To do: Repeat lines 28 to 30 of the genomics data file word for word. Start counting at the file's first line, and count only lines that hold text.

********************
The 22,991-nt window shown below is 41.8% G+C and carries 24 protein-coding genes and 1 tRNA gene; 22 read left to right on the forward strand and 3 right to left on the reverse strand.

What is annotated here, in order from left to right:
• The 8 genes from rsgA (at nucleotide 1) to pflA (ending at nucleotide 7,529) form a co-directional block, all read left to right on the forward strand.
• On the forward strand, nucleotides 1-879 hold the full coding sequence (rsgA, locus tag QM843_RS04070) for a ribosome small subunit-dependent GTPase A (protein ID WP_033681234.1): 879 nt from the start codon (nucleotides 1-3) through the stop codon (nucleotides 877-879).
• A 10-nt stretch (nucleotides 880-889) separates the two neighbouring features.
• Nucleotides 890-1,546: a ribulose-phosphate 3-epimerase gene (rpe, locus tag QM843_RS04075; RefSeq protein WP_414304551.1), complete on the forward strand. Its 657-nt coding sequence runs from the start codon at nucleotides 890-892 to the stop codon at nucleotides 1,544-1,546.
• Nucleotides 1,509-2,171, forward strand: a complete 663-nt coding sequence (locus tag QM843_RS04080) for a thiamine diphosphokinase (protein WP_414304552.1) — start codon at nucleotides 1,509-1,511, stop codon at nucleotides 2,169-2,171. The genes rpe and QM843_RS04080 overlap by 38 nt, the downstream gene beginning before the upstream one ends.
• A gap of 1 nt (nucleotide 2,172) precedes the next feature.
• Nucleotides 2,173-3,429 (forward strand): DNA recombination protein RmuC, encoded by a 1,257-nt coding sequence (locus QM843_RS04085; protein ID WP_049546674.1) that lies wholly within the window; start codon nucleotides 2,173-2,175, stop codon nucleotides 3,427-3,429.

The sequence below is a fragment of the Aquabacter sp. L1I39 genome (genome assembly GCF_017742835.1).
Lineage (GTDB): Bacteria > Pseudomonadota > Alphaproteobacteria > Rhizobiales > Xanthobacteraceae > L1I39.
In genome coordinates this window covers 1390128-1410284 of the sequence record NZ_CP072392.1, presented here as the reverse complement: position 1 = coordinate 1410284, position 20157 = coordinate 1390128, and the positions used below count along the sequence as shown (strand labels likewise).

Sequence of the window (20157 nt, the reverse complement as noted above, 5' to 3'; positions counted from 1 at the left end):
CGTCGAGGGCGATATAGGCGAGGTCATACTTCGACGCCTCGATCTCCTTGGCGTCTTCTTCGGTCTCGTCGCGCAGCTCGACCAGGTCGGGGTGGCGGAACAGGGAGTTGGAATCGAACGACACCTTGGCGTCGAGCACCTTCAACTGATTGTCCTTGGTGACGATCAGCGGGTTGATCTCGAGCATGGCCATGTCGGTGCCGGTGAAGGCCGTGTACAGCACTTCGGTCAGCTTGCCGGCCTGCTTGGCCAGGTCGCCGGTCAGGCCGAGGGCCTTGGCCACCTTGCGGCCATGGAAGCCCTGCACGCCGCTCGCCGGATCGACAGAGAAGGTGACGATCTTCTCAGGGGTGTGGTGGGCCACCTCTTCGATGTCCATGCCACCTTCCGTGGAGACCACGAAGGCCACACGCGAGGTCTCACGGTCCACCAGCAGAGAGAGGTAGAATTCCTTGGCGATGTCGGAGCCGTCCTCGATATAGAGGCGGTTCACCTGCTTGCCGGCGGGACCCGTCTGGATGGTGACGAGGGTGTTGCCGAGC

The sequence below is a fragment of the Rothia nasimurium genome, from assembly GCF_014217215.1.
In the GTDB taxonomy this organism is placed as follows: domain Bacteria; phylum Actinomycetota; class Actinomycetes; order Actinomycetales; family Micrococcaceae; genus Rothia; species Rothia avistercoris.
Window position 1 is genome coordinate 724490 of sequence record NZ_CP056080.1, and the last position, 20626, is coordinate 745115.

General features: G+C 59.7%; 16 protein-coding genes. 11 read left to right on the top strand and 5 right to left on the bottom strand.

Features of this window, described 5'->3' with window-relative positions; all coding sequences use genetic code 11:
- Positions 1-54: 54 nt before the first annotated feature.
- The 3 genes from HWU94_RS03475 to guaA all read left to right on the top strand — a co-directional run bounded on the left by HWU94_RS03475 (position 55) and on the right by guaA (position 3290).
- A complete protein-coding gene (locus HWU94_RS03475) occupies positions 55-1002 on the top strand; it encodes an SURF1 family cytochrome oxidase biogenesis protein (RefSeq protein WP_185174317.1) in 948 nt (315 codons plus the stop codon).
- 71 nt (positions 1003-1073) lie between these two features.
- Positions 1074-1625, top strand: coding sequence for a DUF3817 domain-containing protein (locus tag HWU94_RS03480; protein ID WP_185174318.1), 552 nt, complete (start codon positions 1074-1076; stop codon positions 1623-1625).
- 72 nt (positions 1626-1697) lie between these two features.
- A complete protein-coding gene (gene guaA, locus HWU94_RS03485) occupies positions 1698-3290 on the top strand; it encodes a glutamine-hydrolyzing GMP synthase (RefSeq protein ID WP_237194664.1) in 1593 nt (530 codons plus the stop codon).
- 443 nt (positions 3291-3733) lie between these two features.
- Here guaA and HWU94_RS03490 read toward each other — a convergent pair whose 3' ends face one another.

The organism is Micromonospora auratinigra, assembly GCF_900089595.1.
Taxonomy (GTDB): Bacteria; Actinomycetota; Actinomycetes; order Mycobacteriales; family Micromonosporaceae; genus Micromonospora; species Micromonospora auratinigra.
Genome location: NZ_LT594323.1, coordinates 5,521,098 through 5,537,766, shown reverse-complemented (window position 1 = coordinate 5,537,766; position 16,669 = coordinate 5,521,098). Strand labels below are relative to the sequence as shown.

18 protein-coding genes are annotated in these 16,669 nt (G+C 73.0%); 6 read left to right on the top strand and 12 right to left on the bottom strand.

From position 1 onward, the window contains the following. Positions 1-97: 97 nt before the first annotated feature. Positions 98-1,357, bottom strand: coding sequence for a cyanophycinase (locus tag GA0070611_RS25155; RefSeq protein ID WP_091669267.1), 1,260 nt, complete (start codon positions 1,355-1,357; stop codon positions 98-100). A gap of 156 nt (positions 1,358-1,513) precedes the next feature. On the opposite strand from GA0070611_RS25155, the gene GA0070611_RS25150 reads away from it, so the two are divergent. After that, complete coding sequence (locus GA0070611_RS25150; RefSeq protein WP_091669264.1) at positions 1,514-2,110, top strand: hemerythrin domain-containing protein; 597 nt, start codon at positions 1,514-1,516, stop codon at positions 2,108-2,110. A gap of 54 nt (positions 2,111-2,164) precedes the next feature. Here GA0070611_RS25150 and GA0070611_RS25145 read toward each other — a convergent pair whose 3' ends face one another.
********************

- Here guaA and HWU94_RS03490 read toward each other — a convergent pair whose 3' ends face one another.

The organism is Micromonospora auratinigra, assembly GCF_900089595.1.
Taxonomy (GTDB): Bacteria; Actinomycetota; Actinomycetes; order Mycobacteriales; family Micromonosporaceae; genus Micromonospora; species Micromonospora auratinigra.